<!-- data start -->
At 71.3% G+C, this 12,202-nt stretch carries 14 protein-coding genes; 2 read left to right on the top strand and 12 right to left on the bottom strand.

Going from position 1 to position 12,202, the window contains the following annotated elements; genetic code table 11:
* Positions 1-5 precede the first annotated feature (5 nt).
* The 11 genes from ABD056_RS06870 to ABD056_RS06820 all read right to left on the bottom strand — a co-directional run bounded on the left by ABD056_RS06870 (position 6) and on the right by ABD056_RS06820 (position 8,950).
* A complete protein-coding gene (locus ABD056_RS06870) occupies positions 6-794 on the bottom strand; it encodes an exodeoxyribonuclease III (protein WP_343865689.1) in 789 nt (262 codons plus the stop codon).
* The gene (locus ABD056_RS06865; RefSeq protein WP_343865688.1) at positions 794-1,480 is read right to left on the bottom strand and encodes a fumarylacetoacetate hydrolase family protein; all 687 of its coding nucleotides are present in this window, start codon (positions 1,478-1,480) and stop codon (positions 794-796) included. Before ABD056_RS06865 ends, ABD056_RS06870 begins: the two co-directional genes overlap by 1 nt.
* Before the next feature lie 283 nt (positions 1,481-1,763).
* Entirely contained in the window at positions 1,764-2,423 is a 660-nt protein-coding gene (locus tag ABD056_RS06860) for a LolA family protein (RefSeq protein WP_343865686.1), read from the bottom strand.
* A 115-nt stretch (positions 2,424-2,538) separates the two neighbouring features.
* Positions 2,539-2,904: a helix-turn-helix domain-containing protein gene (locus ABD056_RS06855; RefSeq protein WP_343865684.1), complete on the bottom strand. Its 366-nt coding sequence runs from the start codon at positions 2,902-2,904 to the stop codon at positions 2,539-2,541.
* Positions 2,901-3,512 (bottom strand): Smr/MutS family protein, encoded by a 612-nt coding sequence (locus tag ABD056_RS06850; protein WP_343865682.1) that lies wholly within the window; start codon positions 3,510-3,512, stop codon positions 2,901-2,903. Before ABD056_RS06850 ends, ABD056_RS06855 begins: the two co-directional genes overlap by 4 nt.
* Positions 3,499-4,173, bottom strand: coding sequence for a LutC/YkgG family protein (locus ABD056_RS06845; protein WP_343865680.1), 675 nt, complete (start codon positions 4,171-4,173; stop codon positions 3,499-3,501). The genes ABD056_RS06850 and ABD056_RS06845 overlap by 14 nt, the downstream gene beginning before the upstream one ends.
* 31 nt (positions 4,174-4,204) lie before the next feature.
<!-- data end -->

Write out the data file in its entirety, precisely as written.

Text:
At 71.3% G+C, this 12,202-nt stretch carries 14 protein-coding genes; 2 read left to right on the top strand and 12 right to left on the bottom strand.

Going from position 1 to position 12,202, the window contains the following annotated elements; genetic code table 11:
* Positions 1-5 precede the first annotated feature (5 nt).
* The 11 genes from ABD056_RS06870 to ABD056_RS06820 all read right to left on the bottom strand — a co-directional run bounded on the left by ABD056_RS06870 (position 6) and on the right by ABD056_RS06820 (position 8,950).
* A complete protein-coding gene (locus ABD056_RS06870) occupies positions 6-794 on the bottom strand; it encodes an exodeoxyribonuclease III (protein WP_343865689.1) in 789 nt (262 codons plus the stop codon).
* The gene (locus ABD056_RS06865; RefSeq protein WP_343865688.1) at positions 794-1,480 is read right to left on the bottom strand and encodes a fumarylacetoacetate hydrolase family protein; all 687 of its coding nucleotides are present in this window, start codon (positions 1,478-1,480) and stop codon (positions 794-796) included. Before ABD056_RS06865 ends, ABD056_RS06870 begins: the two co-directional genes overlap by 1 nt.
* Before the next feature lie 283 nt (positions 1,481-1,763).
* Entirely contained in the window at positions 1,764-2,423 is a 660-nt protein-coding gene (locus tag ABD056_RS06860) for a LolA family protein (RefSeq protein WP_343865686.1), read from the bottom strand.
* A 115-nt stretch (positions 2,424-2,538) separates the two neighbouring features.
* Positions 2,539-2,904: a helix-turn-helix domain-containing protein gene (locus ABD056_RS06855; RefSeq protein WP_343865684.1), complete on the bottom strand. Its 366-nt coding sequence runs from the start codon at positions 2,902-2,904 to the stop codon at positions 2,539-2,541.
* Positions 2,901-3,512 (bottom strand): Smr/MutS family protein, encoded by a 612-nt coding sequence (locus tag ABD056_RS06850; protein WP_343865682.1) that lies wholly within the window; start codon positions 3,510-3,512, stop codon positions 2,901-2,903. Before ABD056_RS06850 ends, ABD056_RS06855 begins: the two co-directional genes overlap by 4 nt.
* Positions 3,499-4,173, bottom strand: coding sequence for a LutC/YkgG family protein (locus ABD056_RS06845; protein WP_343865680.1), 675 nt, complete (start codon positions 4,171-4,173; stop codon positions 3,499-3,501). The genes ABD056_RS06850 and ABD056_RS06845 overlap by 14 nt, the downstream gene beginning before the upstream one ends.
* 31 nt (positions 4,174-4,204) lie before the next feature.